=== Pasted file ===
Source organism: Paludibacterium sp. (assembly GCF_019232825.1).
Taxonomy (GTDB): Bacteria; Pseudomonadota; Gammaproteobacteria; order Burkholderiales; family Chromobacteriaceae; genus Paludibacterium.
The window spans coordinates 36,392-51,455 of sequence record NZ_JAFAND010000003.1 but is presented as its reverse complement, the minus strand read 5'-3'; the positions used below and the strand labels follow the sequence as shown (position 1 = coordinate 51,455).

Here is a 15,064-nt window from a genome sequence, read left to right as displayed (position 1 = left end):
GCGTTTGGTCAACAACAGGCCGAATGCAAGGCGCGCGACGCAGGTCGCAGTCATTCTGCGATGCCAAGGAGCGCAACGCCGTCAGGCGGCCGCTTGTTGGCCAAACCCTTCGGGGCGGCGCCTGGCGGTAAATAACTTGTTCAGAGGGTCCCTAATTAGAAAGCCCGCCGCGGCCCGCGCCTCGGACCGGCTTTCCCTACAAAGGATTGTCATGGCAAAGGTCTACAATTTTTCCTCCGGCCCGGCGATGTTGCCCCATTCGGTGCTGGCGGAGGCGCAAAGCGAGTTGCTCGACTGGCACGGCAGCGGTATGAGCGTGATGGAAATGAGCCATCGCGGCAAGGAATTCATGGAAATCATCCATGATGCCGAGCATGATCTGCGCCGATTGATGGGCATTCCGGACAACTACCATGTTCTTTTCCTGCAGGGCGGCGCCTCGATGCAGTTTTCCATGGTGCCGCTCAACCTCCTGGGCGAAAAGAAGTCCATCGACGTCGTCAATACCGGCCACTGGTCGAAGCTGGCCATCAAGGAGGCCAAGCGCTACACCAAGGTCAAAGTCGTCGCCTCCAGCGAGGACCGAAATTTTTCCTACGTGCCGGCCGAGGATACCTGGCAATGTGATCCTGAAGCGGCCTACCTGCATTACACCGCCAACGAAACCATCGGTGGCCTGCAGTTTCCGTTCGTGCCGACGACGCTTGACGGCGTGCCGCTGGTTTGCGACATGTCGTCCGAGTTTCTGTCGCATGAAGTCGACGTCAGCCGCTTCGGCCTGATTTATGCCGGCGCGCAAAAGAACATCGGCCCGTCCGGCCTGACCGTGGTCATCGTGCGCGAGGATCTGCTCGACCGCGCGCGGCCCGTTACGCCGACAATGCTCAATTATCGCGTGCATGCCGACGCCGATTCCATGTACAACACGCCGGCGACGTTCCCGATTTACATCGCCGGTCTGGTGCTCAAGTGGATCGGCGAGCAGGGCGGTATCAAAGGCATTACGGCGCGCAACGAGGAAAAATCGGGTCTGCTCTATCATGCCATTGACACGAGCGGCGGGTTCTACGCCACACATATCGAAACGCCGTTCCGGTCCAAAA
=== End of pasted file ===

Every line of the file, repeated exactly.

Source organism: Paludibacterium sp. (assembly GCF_019232825.1).
Taxonomy (GTDB): Bacteria; Pseudomonadota; Gammaproteobacteria; order Burkholderiales; family Chromobacteriaceae; genus Paludibacterium.
The window spans coordinates 36,392-51,455 of sequence record NZ_JAFAND010000003.1 but is presented as its reverse complement, the minus strand read 5'-3'; the positions used below and the strand labels follow the sequence as shown (position 1 = coordinate 51,455).

Here is a 15,064-nt window from a genome sequence, read left to right as displayed (position 1 = left end):
GCGTTTGGTCAACAACAGGCCGAATGCAAGGCGCGCGACGCAGGTCGCAGTCATTCTGCGATGCCAAGGAGCGCAACGCCGTCAGGCGGCCGCTTGTTGGCCAAACCCTTCGGGGCGGCGCCTGGCGGTAAATAACTTGTTCAGAGGGTCCCTAATTAGAAAGCCCGCCGCGGCCCGCGCCTCGGACCGGCTTTCCCTACAAAGGATTGTCATGGCAAAGGTCTACAATTTTTCCTCCGGCCCGGCGATGTTGCCCCATTCGGTGCTGGCGGAGGCGCAAAGCGAGTTGCTCGACTGGCACGGCAGCGGTATGAGCGTGATGGAAATGAGCCATCGCGGCAAGGAATTCATGGAAATCATCCATGATGCCGAGCATGATCTGCGCCGATTGATGGGCATTCCGGACAACTACCATGTTCTTTTCCTGCAGGGCGGCGCCTCGATGCAGTTTTCCATGGTGCCGCTCAACCTCCTGGGCGAAAAGAAGTCCATCGACGTCGTCAATACCGGCCACTGGTCGAAGCTGGCCATCAAGGAGGCCAAGCGCTACACCAAGGTCAAAGTCGTCGCCTCCAGCGAGGACCGAAATTTTTCCTACGTGCCGGCCGAGGATACCTGGCAATGTGATCCTGAAGCGGCCTACCTGCATTACACCGCCAACGAAACCATCGGTGGCCTGCAGTTTCCGTTCGTGCCGACGACGCTTGACGGCGTGCCGCTGGTTTGCGACATGTCGTCCGAGTTTCTGTCGCATGAAGTCGACGTCAGCCGCTTCGGCCTGATTTATGCCGGCGCGCAAAAGAACATCGGCCCGTCCGGCCTGACCGTGGTCATCGTGCGCGAGGATCTGCTCGACCGCGCGCGGCCCGTTACGCCGACAATGCTCAATTATCGCGTGCATGCCGACGCCGATTCCATGTACAACACGCCGGCGACGTTCCCGATTTACATCGCCGGTCTGGTGCTCAAGTGGATCGGCGAGCAGGGCGGTATCAAAGGCATTACGGCGCGCAACGAGGAAAAATCGGGTCTGCTCTATCATGCCATTGACACGAGCGGCGGGTTCTACGCCACACATATCGAAACGCCGTTCCGGTCCAAAA